Convictions data is a start but we always go back to the primary sources of criminal records: the state court system. On the state side, this means searching a higher court (Superior Court) that handles major crimes in a particular county, as well as lower courts with more limited jurisdiction. These courts are called district courts or municipal courts. Don’t make the mistake of skipping this step as district courts can hear cases involving serious criminal matters; for example in Massachusetts, some felony cases are found in district court. And access to the dockets still remains mixed: Massachusetts still keeps criminal records off the internet; you need to look at the index in the court.

And on the federal side, you will be checking for criminal cases in the national PACER system.

So just beware when you are conducting a criminal background check for employment or any other purpose: to do it right, the investigator may need to leave the office and review records ((paper or database) at the courthouse. Be certain that you are buying more than the fantastic beast of a "national criminal check" which is usually just convictions data.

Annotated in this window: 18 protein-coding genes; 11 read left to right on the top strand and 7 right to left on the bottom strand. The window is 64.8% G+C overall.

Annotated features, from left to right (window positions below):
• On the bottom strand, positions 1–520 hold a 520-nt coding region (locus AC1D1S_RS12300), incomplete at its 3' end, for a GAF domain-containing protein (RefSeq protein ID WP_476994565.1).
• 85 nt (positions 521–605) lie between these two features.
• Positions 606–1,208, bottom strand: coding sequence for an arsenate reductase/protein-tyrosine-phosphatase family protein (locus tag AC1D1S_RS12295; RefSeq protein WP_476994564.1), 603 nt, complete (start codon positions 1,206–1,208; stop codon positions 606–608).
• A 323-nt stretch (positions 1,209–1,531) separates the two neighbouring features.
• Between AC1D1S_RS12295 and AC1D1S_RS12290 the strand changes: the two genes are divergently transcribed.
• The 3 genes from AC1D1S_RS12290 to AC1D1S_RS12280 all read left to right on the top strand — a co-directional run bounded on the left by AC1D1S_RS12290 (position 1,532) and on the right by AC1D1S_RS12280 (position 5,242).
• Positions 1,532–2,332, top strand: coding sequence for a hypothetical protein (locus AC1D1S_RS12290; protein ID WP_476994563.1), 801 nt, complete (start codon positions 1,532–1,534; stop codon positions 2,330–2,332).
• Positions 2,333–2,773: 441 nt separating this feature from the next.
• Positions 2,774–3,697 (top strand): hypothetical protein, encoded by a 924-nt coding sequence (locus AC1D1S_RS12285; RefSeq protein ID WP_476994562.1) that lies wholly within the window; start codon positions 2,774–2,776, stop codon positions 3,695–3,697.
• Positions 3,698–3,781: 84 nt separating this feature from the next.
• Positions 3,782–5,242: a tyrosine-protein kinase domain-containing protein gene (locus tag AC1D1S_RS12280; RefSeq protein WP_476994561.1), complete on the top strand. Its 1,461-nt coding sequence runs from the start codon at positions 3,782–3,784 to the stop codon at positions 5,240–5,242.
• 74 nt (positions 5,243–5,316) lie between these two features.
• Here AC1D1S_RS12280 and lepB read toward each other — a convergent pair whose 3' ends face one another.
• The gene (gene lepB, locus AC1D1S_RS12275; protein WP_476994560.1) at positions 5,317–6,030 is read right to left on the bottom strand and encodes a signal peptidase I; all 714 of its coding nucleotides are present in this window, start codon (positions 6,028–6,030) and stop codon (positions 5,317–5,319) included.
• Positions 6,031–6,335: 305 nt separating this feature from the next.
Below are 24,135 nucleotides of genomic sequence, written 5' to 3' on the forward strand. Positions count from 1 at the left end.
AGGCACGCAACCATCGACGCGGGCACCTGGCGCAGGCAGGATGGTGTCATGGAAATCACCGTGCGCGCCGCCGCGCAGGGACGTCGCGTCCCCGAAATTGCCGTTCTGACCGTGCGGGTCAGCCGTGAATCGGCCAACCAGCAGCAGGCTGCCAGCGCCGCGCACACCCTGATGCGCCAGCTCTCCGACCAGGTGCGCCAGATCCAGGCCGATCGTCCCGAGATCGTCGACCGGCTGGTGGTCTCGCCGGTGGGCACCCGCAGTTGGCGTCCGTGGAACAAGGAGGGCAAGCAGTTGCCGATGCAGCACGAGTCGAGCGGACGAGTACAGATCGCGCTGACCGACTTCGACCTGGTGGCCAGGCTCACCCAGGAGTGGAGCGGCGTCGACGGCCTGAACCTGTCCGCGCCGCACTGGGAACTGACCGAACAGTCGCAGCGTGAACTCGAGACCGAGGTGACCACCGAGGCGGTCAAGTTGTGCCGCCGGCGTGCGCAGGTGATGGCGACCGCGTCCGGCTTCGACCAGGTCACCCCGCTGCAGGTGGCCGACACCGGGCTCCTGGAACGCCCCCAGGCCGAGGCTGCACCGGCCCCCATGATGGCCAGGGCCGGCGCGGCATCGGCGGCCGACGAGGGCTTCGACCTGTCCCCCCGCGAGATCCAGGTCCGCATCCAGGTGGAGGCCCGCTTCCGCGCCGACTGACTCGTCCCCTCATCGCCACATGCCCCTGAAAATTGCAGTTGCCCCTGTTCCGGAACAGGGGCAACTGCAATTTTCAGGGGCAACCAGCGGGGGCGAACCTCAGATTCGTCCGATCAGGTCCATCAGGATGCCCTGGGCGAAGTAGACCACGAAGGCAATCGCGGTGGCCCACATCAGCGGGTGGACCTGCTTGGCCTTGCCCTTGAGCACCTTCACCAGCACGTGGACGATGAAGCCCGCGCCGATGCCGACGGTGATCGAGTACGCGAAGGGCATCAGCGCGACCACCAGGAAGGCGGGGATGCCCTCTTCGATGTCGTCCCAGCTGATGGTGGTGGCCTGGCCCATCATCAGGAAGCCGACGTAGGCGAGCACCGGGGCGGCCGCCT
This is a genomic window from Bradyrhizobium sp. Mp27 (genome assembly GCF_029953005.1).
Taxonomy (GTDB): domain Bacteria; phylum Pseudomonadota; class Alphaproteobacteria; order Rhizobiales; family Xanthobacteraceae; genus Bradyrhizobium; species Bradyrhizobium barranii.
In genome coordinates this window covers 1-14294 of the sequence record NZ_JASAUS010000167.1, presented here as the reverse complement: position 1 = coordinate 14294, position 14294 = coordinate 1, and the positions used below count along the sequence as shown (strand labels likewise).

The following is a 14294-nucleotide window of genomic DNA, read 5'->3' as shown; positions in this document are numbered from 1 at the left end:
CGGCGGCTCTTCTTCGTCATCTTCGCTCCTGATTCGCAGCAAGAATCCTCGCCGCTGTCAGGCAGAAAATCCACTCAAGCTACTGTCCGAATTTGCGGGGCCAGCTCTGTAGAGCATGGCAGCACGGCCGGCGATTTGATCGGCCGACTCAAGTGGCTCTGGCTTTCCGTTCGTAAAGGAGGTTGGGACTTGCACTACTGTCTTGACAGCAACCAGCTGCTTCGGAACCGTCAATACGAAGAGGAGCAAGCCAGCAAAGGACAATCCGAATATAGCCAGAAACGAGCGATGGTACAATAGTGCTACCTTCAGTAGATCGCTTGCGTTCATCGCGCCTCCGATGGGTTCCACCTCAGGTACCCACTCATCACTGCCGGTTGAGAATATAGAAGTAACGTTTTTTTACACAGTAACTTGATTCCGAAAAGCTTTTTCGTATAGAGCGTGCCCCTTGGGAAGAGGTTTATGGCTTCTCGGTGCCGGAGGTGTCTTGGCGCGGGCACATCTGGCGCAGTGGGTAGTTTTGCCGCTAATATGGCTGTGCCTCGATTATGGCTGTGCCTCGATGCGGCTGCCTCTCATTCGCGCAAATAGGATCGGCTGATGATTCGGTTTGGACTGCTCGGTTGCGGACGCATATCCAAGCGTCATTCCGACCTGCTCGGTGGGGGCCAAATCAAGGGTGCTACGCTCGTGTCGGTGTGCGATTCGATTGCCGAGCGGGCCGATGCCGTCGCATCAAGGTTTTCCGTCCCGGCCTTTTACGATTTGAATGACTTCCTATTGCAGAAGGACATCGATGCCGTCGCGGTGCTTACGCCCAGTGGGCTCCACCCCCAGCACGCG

Background Check Myths - The National Criminal Check

Every investigator gets phone calls from this person. The tone excited, the tenor demanding. How can you, dear sir, charge so much when other firms offer "national criminal record checks" for $24.95?

Time to review Fantastic Beasts of Background Myths: what constitutes a “national criminal check” or “nationwide criminal background check” as the product is often described.

The national criminal check is the hippogriff of the industry, a complete myth. Usually, the firm offering this search is checking a compilation of conviction data--people who actually were sentenced to prison. However, only a very small percentage of people charged with crimes ever do any prison time. National offender databases are misleading: they miss charges that have been pled out, dismissed, not prosecuted (Nolle prosequ, the legal term of art meaning the prosecutor is unwilling to pursue the case).